How RCEP Will Shape the Recovery of Asia’s Economy and Service Industries

Jul 18, 2022

Saran Song, Co-Founder and CEO of Amru Rice (Cambodia) Co. Ltd, CKGSB ASEAN Global Leadership Program Alumnus

Song Saran is the Co-founder and CEO of Amru Rice (Cambodia) Co. Ltd, the prime leader in the country’s organic rice export, the President of Cambodian Rice Federation, Member of Cambodia Chamber of Commerce, Member of AmCham, Board member of Cambodian Investment Club, PhD Candidate at Royal Academic of Cambodia, and an alumus of CKGSB’s AGLP Program.

RCEP is an important geostrategic initiative that consolidates smaller existing agreements to create a comprehensive partnership fit for Asia in the 21st century.

At a time when many economies are still navigating their recoveries from the impact of COVID-19 and the high oil prices brought about by the Russia-Ukraine war, the Regional Comprehensive Economic Partnership (RCEP) represents a timely opportunity to pursue and leverage liberalised trade and supply chains to kick-start Asia Pacific’s ailing economies.

RCEP is an important geostrategic initiative that consolidates smaller existing agreements to create a comprehensive partnership fit for Asia in the 21st century. This is the largest free trade agreement in the world and covers one third of the world’s GDP and population.

For more than 2 years, COVID-19 caused global disruptions to production and supply chains and stalled growth, recovery and progress everywhere. RCEP is a solid support to global trade and would place the region at the forefront of the global economic recovery and continue to be an attractive investment destination.

An effective RCEP would broaden and deepen economic linkages with the additional preferential trade in goods, and market access into China, Japan and South Korea. Tariffs and expedited procedures would cut down the cost for companies supplying to these markets. It would enhance foreign equity participation across various sectors with government guarantees or support on their investment. Emerging trade fields would also be empowered through RCEP, including e-commerce and intellectual property (IP) rights, providing a more conducive digital trade environment and offer greater access to markets.

Upon ratification by participating countries, RCEP will provide a platform for businesses to collaborate and negotiate new ties. For Cambodia, RCEP provides a strong foundation for it to spur its economy and help overcome the challenges caused by the pandemic.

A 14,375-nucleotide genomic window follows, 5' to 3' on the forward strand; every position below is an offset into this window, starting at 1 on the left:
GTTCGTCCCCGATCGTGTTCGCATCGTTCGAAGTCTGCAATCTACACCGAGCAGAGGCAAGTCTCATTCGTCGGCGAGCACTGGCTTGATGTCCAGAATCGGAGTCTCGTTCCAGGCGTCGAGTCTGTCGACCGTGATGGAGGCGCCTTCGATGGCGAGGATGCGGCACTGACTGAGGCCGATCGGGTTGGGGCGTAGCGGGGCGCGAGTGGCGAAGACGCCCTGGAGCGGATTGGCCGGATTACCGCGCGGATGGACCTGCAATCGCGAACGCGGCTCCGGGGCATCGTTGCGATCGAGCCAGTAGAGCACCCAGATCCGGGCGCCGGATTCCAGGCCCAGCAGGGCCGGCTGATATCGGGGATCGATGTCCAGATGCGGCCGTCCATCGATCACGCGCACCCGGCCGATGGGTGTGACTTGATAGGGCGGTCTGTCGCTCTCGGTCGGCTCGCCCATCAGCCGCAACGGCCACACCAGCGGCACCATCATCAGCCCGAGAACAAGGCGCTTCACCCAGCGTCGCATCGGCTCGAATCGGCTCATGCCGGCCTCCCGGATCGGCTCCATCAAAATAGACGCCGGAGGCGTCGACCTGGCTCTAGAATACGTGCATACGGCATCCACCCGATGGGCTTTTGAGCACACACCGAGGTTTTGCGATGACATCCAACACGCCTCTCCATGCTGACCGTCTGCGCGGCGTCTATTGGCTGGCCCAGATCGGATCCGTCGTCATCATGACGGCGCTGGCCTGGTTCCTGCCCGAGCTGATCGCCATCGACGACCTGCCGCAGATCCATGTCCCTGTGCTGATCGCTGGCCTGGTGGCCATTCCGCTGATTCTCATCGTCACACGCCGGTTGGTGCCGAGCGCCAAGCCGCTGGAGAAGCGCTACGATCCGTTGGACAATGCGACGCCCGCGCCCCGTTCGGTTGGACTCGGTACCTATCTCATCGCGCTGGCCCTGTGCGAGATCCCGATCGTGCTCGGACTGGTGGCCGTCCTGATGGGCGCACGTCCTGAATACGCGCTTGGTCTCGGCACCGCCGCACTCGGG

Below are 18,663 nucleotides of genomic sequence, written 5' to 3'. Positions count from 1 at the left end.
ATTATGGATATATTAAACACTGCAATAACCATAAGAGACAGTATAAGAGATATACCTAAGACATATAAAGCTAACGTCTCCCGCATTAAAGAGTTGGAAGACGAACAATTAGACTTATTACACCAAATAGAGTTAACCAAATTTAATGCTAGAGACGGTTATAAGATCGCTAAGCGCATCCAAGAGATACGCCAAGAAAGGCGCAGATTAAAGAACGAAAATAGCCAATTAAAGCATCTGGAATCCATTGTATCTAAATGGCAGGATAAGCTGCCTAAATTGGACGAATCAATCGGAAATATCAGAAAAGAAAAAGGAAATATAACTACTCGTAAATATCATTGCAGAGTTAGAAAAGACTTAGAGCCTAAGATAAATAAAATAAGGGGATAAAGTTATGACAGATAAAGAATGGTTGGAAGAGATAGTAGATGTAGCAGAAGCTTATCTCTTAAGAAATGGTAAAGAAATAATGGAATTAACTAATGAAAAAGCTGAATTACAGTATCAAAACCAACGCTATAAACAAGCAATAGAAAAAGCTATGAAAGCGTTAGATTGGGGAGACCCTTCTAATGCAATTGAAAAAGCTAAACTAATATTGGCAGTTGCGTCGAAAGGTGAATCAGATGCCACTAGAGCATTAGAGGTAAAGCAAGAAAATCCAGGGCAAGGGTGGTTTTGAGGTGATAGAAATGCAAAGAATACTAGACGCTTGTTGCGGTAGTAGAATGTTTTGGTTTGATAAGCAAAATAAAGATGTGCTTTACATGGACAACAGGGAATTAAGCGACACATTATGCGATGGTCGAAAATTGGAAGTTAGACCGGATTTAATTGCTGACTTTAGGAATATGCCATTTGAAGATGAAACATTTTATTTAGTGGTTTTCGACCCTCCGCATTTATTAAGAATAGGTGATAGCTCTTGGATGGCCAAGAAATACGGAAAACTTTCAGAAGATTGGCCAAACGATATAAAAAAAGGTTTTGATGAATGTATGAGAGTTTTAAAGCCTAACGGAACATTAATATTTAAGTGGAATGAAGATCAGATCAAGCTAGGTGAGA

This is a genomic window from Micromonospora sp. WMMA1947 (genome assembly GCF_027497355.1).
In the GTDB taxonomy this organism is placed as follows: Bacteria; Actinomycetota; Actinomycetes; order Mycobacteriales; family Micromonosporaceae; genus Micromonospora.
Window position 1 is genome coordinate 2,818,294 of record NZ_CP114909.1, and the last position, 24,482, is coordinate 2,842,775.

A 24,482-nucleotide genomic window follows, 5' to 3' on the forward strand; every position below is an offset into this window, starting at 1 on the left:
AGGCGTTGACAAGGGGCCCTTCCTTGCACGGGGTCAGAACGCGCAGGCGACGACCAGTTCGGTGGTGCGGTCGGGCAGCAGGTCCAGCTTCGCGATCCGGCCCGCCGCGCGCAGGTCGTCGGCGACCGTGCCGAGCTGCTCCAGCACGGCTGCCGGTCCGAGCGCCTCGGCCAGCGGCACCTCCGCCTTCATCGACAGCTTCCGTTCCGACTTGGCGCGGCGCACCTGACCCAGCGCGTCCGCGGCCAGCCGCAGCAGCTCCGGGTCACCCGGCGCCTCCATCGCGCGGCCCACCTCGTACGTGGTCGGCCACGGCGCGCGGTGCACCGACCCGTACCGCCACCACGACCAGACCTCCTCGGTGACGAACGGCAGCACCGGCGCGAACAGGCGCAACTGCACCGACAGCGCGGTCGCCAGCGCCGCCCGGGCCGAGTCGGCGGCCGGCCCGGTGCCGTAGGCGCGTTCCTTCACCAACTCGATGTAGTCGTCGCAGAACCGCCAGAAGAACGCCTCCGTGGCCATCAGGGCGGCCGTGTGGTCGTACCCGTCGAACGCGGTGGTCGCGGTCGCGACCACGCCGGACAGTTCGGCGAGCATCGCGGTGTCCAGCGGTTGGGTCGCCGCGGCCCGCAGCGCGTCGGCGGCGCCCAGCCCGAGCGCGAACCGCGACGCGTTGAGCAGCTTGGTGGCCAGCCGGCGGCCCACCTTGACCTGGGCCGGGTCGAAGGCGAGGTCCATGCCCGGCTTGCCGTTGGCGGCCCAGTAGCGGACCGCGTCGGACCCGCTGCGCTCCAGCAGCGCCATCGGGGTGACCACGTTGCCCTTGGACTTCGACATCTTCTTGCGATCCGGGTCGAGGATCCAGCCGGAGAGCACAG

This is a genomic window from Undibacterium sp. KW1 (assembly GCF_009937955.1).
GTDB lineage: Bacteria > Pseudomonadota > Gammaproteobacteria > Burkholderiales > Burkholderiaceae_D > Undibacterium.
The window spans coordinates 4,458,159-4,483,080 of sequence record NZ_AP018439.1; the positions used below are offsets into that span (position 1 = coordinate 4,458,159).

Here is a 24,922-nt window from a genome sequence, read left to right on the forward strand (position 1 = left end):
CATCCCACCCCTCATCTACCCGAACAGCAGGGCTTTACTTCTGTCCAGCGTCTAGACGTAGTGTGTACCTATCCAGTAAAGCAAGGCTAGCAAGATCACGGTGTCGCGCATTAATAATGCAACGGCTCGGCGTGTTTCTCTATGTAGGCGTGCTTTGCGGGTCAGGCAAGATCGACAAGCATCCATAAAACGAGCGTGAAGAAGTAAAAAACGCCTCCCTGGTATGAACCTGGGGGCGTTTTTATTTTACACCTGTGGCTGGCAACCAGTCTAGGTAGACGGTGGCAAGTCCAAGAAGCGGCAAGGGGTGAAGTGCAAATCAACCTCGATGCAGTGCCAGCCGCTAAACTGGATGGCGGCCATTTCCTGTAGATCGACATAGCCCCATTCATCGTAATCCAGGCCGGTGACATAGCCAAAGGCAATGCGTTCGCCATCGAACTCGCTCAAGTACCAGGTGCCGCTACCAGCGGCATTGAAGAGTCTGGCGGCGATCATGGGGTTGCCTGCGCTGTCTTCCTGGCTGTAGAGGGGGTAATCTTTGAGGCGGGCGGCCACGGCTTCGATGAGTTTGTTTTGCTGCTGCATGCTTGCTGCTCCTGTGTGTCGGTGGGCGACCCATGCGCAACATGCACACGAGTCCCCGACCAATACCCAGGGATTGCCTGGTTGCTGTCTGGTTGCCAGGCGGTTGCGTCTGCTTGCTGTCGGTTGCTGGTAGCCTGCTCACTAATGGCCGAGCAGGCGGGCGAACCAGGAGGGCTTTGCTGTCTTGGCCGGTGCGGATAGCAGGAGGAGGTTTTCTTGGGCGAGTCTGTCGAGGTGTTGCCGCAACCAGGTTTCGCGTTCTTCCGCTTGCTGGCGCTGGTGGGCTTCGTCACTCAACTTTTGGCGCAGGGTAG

The Cambodian economic outlook is on track for a 4.5% growth in 2022 as we emerge from a slowdown at the height of the pandemic. This recovery is underpinned by domestic economic activity as well as agricultural and agri-processed exports. Cambodia’s exportoriented manufacturing is expected to grow, on the back of external environments shaped by larger economies like the U.S and China, and less affected by energy and food price hikes stemming from the Russia-Ukraine conflict.

Domestic laws and free trade agreements within the RCEP agenda can help boost investment and trade over the coming years. The economic recovery plan to improve Cambodia’s external competitiveness should address supply side bottlenecks by reducing costs of doing business, logistics, and energy costs, while enhancing regulations to boost job creation and GDP. Our small-and-medium enterprises should be given opportunities to access cheaper raw materials for production and manufacturing and access to bigger markets for their products. Farmers can benefit from having access to cheaper farm inputs and farm implements that can be used to boost production, yields and quality.

Cambodian businesses, through direct investments and business-to-business partnerships, should be given chances to optimize the benefits of these agreements in order to improve their business environment, skills, and innovation, and strengthen their competitiveness. This could all happen through RCEP’s impetus.

We look forward to RCEP promoting a practical narrative on trade and investment. We would like to see how inclusive economic participation through the digital economy and technology would lead to innovation and digitalisation among governments, businesses and people, especially women. We also want to see how the RCEP food security agenda would proceed on enhancing the global food supply chains that ensure sufficient, safe, and nutritious food to people. Amidst our fragile dependence on limited energy sources, we look forward to the RCEP agenda for affordable energy and transitions to cleaner energy. We also want to see how RCEP will address the challenges of climate change, extreme weather and natural disasters, to strengthen emergency preparedness.

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